March 2012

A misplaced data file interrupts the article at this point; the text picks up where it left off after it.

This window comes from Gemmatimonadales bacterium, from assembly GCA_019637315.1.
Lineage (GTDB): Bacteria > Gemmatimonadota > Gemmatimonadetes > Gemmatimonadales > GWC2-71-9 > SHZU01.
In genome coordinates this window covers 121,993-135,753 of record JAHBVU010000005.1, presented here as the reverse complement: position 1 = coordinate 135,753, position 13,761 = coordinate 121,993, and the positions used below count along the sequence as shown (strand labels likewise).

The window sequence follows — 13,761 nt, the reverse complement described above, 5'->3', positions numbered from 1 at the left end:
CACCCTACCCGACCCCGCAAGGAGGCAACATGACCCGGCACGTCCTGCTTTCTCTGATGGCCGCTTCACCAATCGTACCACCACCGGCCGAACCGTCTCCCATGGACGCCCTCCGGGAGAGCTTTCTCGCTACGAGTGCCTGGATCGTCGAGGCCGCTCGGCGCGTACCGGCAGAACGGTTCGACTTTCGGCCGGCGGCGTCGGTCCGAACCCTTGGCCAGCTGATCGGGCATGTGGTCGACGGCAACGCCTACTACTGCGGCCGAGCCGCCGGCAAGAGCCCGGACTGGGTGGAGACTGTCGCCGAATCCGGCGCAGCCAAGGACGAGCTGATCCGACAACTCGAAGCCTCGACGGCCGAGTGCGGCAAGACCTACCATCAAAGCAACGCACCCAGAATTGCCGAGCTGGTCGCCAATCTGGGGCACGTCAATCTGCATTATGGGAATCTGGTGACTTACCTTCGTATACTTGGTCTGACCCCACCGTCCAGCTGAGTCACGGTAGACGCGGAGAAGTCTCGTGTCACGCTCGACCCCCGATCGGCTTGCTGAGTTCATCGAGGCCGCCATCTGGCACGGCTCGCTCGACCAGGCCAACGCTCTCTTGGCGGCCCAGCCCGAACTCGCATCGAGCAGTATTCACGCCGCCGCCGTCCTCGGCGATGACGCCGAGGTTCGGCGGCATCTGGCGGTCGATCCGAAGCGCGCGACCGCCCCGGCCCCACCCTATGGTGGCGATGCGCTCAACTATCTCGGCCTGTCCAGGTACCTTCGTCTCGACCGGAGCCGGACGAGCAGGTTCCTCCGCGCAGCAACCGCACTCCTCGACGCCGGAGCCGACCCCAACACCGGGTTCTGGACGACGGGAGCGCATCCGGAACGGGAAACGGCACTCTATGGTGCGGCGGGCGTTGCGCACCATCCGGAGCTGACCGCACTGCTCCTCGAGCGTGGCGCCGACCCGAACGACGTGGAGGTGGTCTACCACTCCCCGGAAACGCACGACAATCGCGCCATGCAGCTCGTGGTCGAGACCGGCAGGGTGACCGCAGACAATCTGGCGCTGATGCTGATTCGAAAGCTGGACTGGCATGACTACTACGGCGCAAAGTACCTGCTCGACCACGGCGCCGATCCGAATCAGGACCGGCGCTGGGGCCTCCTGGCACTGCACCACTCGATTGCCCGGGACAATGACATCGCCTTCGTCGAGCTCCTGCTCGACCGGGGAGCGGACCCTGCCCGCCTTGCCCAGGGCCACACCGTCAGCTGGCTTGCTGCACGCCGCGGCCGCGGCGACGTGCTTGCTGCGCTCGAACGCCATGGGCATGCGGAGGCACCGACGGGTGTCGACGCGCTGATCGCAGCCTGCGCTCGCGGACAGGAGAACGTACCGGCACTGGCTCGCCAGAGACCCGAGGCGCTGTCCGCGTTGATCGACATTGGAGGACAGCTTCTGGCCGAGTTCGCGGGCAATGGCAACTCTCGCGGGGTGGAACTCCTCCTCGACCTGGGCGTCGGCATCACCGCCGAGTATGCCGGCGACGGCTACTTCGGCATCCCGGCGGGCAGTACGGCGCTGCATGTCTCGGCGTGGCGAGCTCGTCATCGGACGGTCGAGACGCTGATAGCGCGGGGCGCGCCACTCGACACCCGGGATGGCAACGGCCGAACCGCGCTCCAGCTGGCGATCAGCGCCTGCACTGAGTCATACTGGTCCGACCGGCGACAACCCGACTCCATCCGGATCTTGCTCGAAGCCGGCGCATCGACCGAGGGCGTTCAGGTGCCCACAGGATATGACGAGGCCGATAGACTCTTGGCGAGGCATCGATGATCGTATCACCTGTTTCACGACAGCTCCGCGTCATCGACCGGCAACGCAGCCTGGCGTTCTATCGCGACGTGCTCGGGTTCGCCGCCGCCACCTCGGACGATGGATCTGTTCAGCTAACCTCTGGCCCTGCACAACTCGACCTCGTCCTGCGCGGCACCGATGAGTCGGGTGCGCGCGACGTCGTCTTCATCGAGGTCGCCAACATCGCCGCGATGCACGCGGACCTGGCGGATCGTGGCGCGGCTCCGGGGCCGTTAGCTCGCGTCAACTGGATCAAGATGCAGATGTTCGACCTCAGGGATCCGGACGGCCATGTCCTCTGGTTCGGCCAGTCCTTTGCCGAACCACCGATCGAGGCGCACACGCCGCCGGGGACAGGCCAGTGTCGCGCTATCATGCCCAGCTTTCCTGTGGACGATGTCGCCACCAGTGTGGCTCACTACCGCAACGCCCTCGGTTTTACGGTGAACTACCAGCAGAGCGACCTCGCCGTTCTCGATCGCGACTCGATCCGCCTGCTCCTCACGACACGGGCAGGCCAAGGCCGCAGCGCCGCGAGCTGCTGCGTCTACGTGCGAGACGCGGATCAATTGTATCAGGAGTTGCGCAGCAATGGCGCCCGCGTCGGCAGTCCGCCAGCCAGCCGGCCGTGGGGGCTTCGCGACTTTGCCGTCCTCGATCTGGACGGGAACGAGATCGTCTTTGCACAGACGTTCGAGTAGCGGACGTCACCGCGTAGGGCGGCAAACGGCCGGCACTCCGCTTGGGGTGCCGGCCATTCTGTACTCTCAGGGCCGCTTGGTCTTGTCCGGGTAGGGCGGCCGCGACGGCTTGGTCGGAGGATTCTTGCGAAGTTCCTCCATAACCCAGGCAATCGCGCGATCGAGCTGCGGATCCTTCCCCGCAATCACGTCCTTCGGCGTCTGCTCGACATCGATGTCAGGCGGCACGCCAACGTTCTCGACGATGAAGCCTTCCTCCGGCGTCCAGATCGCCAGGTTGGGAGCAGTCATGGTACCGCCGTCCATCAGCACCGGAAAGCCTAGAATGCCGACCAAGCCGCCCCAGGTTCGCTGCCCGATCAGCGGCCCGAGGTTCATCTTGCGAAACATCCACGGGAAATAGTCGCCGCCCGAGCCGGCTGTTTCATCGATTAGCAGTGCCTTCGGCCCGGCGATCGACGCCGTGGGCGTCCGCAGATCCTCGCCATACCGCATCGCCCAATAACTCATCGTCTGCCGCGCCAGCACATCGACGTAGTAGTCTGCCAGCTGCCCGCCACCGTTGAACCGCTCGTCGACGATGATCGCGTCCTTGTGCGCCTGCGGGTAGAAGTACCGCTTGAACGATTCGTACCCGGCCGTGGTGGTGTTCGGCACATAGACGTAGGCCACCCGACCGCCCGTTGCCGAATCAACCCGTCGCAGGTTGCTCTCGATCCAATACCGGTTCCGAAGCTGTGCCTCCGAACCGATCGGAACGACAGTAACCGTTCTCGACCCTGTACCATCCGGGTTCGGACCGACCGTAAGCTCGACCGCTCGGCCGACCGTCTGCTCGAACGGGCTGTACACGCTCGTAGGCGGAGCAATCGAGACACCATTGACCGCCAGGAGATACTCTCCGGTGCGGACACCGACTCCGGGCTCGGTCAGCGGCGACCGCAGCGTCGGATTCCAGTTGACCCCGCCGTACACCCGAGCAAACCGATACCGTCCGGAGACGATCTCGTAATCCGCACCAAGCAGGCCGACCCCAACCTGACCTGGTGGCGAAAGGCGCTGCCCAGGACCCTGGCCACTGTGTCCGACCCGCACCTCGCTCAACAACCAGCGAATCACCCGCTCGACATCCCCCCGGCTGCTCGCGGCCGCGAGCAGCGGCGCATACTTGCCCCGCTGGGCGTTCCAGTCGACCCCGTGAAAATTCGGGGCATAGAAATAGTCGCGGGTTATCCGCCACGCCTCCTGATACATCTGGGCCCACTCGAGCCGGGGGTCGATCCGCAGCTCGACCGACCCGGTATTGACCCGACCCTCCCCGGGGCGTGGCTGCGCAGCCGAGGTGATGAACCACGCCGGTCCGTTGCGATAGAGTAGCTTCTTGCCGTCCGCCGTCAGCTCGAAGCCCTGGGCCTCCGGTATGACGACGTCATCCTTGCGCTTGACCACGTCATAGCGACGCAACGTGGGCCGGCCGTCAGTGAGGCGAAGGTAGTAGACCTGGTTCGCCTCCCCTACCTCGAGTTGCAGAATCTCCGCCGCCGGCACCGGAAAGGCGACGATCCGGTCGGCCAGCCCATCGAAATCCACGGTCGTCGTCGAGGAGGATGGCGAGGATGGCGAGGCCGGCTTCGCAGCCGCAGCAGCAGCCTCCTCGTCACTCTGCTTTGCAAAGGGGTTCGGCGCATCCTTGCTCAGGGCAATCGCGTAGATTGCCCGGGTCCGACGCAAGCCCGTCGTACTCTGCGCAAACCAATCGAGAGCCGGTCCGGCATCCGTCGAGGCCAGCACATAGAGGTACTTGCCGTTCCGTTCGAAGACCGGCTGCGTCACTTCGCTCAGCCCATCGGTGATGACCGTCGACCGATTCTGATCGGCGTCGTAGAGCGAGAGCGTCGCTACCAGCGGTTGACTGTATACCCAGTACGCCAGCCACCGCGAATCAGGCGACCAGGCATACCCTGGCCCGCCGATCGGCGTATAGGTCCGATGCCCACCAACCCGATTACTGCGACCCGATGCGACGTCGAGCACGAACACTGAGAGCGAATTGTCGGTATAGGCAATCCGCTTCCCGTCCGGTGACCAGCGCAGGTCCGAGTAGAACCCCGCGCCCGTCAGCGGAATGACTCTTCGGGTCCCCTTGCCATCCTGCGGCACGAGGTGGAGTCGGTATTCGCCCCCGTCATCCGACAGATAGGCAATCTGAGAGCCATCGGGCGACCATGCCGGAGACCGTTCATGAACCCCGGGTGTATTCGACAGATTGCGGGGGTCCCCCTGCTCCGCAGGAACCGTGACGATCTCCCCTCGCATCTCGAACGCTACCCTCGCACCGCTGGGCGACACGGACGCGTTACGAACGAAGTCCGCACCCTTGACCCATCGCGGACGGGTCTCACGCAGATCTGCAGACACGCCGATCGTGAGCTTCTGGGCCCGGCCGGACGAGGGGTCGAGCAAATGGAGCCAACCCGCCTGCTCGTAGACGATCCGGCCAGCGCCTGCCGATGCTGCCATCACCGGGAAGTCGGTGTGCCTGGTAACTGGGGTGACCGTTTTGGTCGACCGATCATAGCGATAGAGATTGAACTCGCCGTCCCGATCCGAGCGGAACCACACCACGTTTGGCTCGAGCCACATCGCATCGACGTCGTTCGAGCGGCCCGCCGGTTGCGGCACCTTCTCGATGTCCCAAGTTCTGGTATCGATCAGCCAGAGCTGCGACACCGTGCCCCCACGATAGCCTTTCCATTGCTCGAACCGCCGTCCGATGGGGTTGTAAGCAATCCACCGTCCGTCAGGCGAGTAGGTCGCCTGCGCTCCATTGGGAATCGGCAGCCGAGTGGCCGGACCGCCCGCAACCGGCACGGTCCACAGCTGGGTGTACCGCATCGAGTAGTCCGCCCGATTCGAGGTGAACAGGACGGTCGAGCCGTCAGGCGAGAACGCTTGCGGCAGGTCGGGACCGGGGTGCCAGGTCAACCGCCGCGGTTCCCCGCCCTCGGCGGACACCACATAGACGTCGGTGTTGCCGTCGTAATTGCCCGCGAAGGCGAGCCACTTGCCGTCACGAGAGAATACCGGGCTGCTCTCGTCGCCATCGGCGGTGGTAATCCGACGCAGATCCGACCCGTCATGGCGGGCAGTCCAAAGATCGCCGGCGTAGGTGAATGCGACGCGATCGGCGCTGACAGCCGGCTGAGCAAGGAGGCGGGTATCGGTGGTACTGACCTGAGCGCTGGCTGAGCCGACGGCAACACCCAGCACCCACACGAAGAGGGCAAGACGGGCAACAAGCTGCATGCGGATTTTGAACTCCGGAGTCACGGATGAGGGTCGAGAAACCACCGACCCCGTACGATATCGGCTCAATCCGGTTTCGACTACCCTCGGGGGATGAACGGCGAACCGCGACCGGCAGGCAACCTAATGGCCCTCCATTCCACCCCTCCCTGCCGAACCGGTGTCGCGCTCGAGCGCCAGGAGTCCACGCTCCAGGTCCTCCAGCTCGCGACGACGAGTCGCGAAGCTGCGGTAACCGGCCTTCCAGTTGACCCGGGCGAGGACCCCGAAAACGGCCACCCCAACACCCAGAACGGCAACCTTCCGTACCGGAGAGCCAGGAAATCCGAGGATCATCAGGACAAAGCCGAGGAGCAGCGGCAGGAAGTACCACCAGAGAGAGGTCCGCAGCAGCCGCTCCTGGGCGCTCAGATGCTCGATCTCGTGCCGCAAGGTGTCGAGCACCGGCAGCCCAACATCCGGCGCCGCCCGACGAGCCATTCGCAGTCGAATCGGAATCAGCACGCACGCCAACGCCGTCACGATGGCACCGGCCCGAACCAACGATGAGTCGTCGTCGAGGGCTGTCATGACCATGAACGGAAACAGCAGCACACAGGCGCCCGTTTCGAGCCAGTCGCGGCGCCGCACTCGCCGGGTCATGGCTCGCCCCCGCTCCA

My March reading was dominated by four books concerning the decade that interests me the most – the 1930s. First was Edmund Wilson’s To The Finland Station. This item had been on my prescribed reading-list when I went up to Christ Church, Oxford, in 1965, set by my Russian don (a priest at Merton). I never read it, and the Fontana paperback has travelled with me ever since. If I had read it then, it might have helped with my analysis of Turgenev’s Fathers and Sons, and Dostoyevsky’s Devils, but it was hardly essential. Wilson gives a leisurely and insightful account of the development of socialist thought – written before Trotsky’s assassination in 1940 – and it seems that it would be difficult for anyone to be taken in by Marx’s nonsense on reading this work. But many were – including, for a while, such future vigorous opponents as Hugh Trevor-Roper, and, apparently, Pope Benedict XVI, who indicated recently that Marx’s economics indeed had validity at one time. Next was Deadly Illusions, the uncovering of the deceptions and crimes of the KGB spyhandler Alexander Orlov, by John Costello and Oleg Tsarev, using the archival sources of the KGB from the 1990s. Orlov, wakening to Stalin’s terror, never deserted his Bolshevist beliefs, and artfully deceived the CIA and FBI after escaping to the West in 1938, and, officially defecting some 14 years later. This is an extraordinary book, and its references to the unnamed members of the Oxford Ring that rivaled Orlov’s famous Cambridge Ring have recently been updated by identifications in the British press. Lord Halifax’s memoirs, Fullness of Days, showed the dying culture of the aristocrat/politician who tried to come to grips with Hitler and Mussolini, and whose view of the good life revolved round the Church and the racing calendar. It was exactly that type of life that J. B. Priestley railed against, as was shown in his second volume of memoirs, Rain at Godshill. I recall my father having a copy of J. W. Dunne’s An Experiment With Time, that so absorbed Priestley. I could make no headway with it, barely in my teens, but I do recall listening to, and being mesmerized by, Priestley’s An Inspector Calls on the radio in the late 1950s. Priestley was the eternal searcher, full of paradoxes and contradictions, with an inquisitive mind and a limpid writing-style that reflected his earnest thoughts. With an evident chip on his shoulder, and rather vaguely identifying the malaise of the 1930s, he never really found the Truth he was looking for, but these memoirs, full of common-sense and accurate observation, summarize the generic puzzlement and confusion that seemed to rule the average intellectual in the 1930s. A rich assortment of quotations from these works appears in my 2012 Commonplace Book. (Extracts from Priestley’s first volume of memoirs, Midnight on the Desert, appear in my 2004 Commonplace Book, under December.)                                    (March 31, 2012)

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